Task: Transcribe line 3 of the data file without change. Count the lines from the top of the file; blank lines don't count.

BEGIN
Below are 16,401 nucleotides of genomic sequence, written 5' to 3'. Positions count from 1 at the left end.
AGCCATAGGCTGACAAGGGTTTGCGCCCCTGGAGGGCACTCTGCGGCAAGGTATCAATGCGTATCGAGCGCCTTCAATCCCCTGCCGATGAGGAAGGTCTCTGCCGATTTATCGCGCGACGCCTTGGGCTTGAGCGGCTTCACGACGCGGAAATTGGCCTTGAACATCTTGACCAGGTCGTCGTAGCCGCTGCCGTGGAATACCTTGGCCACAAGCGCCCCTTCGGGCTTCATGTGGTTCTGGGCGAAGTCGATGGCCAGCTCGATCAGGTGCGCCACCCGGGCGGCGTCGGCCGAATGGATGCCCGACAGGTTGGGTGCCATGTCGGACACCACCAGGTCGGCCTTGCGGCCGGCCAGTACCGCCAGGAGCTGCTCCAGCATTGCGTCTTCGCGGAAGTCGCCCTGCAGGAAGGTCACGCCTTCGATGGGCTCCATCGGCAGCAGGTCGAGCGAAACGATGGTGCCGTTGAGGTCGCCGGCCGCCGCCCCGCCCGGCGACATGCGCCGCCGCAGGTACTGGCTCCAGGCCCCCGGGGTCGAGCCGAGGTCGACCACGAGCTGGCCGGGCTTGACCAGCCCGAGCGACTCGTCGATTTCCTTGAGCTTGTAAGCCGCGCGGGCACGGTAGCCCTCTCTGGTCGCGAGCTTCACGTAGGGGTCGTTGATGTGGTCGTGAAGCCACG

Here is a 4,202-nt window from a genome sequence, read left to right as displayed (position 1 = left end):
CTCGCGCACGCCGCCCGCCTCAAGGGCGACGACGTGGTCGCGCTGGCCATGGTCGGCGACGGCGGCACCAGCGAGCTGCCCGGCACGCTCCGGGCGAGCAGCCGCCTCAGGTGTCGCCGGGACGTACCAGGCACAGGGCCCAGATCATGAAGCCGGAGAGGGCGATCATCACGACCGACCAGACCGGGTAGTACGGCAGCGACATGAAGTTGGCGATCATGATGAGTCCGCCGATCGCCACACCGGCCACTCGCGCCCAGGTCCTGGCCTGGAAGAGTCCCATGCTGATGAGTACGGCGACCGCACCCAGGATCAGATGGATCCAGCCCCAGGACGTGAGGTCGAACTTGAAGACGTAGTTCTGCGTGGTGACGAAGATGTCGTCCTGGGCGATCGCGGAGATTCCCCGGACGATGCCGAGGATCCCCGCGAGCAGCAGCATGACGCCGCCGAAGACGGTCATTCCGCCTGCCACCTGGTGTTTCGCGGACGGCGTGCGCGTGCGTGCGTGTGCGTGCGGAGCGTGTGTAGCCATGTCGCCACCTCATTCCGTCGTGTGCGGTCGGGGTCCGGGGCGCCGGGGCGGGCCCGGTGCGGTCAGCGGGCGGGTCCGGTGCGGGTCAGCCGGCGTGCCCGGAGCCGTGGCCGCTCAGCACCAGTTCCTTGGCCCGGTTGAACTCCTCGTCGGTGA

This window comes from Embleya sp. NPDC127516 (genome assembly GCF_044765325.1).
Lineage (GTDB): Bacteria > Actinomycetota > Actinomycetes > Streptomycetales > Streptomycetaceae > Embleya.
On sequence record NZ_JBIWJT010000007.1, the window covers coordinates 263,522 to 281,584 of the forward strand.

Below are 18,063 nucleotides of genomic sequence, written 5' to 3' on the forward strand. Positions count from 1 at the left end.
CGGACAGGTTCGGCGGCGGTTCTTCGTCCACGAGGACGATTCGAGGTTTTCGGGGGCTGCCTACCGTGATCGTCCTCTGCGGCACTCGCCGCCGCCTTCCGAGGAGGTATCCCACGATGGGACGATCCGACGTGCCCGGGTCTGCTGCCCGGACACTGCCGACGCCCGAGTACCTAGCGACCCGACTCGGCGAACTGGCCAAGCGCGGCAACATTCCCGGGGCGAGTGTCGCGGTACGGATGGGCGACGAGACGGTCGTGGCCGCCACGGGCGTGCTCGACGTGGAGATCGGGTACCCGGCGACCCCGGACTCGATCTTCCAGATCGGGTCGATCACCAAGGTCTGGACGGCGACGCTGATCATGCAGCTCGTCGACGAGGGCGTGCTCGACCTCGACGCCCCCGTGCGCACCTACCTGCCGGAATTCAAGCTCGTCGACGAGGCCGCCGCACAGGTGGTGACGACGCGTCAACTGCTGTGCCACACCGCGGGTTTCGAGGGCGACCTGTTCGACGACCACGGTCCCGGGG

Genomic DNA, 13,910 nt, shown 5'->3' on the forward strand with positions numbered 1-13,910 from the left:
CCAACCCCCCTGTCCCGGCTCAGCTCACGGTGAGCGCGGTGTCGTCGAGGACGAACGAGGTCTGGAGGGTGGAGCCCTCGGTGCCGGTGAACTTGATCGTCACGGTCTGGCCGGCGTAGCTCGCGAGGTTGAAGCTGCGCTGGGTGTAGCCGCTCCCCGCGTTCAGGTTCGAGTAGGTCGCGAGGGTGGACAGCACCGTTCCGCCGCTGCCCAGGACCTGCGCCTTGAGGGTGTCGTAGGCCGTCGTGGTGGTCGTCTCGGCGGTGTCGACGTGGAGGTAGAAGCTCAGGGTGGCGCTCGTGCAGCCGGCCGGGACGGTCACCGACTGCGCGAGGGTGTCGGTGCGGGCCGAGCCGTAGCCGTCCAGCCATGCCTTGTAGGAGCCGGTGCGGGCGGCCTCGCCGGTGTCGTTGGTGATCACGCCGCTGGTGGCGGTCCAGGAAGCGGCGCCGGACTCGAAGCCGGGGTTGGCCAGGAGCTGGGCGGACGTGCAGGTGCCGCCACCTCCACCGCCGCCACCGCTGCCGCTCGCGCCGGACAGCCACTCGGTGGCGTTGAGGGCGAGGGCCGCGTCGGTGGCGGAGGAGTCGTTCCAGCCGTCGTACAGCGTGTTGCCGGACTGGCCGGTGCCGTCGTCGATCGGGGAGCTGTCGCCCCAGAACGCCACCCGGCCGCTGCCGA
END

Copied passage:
Here is a 4,202-nt window from a genome sequence, read left to right as displayed (position 1 = left end):